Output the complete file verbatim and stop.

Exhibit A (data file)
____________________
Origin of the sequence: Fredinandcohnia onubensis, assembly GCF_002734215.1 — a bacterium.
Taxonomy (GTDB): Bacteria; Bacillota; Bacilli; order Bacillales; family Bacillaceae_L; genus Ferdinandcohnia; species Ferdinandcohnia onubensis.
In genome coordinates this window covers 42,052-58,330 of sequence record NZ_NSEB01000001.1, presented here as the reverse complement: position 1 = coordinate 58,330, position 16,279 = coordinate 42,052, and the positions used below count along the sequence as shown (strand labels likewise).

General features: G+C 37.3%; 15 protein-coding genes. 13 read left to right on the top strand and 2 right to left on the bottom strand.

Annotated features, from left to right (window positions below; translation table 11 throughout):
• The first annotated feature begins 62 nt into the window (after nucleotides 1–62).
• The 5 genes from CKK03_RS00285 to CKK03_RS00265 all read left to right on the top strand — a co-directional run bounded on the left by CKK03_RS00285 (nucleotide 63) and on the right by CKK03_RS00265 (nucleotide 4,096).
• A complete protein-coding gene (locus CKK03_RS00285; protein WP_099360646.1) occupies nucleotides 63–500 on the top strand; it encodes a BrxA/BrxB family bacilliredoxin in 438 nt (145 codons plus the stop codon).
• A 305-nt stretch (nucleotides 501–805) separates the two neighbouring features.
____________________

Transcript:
Origin of the sequence: Fredinandcohnia onubensis, assembly GCF_002734215.1 — a bacterium.
Taxonomy (GTDB): Bacteria; Bacillota; Bacilli; order Bacillales; family Bacillaceae_L; genus Ferdinandcohnia; species Ferdinandcohnia onubensis.
In genome coordinates this window covers 42,052-58,330 of sequence record NZ_NSEB01000001.1, presented here as the reverse complement: position 1 = coordinate 58,330, position 16,279 = coordinate 42,052, and the positions used below count along the sequence as shown (strand labels likewise).

General features: G+C 37.3%; 15 protein-coding genes. 13 read left to right on the top strand and 2 right to left on the bottom strand.

Annotated features, from left to right (window positions below; translation table 11 throughout):
• The first annotated feature begins 62 nt into the window (after nucleotides 1–62).
• The 5 genes from CKK03_RS00285 to CKK03_RS00265 all read left to right on the top strand — a co-directional run bounded on the left by CKK03_RS00285 (nucleotide 63) and on the right by CKK03_RS00265 (nucleotide 4,096).
• A complete protein-coding gene (locus CKK03_RS00285; protein WP_099360646.1) occupies nucleotides 63–500 on the top strand; it encodes a BrxA/BrxB family bacilliredoxin in 438 nt (145 codons plus the stop codon).
• A 305-nt stretch (nucleotides 501–805) separates the two neighbouring features.